A panel discussion at last year’s UVM Legal Issues in Higher Education Conference.
Stanford University student Brock Turner’s short jail sentence has triggered outrage against the judge and controversy over how the justice system treats sexual assault survivors.
Turner, 21, was released from jail in early September after just three months behind bars for sexually assaulting an unconscious 23-year-old woman at Stanford University.
According to the National Sexual Violence Resource Center, an estimated 20 percent to 25 percent of women will experience completed or attempted rape over the course of their college careers.
While the overall number of crimes reported by post-secondary institutions in the US decreased by 34 percent between 2001 and 2013, the number of reported forcible sex crimes on campus increased by 126 percent during this period—from 2,200 to 5,000—according to figures from the US National Center for Education Statistics that were published in May.
In an article published in Times Higher Education, Jeffrey Nolan, an attorney at law firm Dinse Knapp McAndrew, which specializes in legal issues affecting colleges and universities and campus safety, said that the increase is likely to be a result of universities better educating students about what constitutes sexual violence and better publicizing of how students can report such incidents.
Another reason, he said, is that institutions are changing the way that they deal with these reports, with a gradual shift away from a more public, face-to-face process.
“Once people who seek help at the reporting stage understand that they’re not going to have to do something that looks more like what they imagine a criminal trial would look like, they’re more willing to go ahead and participate in the process,” he said told the publication.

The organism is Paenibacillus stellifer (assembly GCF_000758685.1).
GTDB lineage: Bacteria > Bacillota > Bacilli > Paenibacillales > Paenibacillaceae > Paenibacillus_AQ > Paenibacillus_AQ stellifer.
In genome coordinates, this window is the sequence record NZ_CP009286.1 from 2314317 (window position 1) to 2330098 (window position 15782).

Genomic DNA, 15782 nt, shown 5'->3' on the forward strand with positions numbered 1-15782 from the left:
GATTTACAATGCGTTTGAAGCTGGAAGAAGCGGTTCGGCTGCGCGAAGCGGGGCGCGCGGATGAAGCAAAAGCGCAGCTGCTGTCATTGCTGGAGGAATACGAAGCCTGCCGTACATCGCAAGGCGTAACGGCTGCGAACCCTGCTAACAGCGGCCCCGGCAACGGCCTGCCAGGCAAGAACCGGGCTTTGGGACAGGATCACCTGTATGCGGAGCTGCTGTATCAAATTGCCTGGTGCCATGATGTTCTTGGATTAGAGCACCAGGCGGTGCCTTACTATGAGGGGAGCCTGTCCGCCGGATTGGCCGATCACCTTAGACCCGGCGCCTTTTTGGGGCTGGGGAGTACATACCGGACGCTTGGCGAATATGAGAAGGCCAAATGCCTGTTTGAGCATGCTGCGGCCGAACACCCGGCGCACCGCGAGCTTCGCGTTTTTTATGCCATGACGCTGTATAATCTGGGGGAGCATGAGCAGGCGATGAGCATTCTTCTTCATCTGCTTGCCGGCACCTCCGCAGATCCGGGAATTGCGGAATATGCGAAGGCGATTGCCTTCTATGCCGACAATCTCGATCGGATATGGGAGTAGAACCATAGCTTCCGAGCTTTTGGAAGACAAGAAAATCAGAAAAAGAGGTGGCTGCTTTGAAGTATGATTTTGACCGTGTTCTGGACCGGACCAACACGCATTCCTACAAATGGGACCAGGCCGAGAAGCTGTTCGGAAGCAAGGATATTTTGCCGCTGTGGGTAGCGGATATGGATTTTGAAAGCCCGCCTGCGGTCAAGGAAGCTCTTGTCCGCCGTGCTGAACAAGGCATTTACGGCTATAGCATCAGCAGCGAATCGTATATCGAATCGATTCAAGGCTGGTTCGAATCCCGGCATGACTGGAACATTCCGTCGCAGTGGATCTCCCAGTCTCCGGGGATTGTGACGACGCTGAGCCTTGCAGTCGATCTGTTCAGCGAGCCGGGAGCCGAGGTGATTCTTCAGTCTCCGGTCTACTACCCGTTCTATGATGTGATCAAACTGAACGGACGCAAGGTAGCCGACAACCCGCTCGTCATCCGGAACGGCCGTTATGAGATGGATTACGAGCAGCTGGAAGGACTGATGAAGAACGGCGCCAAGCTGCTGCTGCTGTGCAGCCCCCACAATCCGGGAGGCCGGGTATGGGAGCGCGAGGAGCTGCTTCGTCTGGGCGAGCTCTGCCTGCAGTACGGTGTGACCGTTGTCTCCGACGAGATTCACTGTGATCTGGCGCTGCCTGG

Christine Garcia, clinical director of the University of California, San Francisco’s (UCSF) Young Adult and Family Center and an expert at the National Center for Campus Public Safety, said that universities are becoming much more “trauma-informed” in how they deal with reports of sexual assault but there is still much work to be done to improve further.
She told Times Higher Education that this can involve focusing on sensory details rather than a timeline of events, investigators acting in a non-threatening way, and being upfront about the steps involved in the process.
“An investigator might say: ‘Tell me what happened in a linear fashion. You went out at such and such a time, and then what happened?’” she said. “Someone who has been through a traumatic event such as sexual assault doesn’t have that linear memory…The part of the brain that does the linear recall is kind of offline when a traumatic event is happening.”
Learn from the nation’s leading experts in campus public safety, higher education law, and student affairs at the 26th Annual Legal Issues in Higher Education Conference October 10-12, 2016 at the University of Vermont. Register here.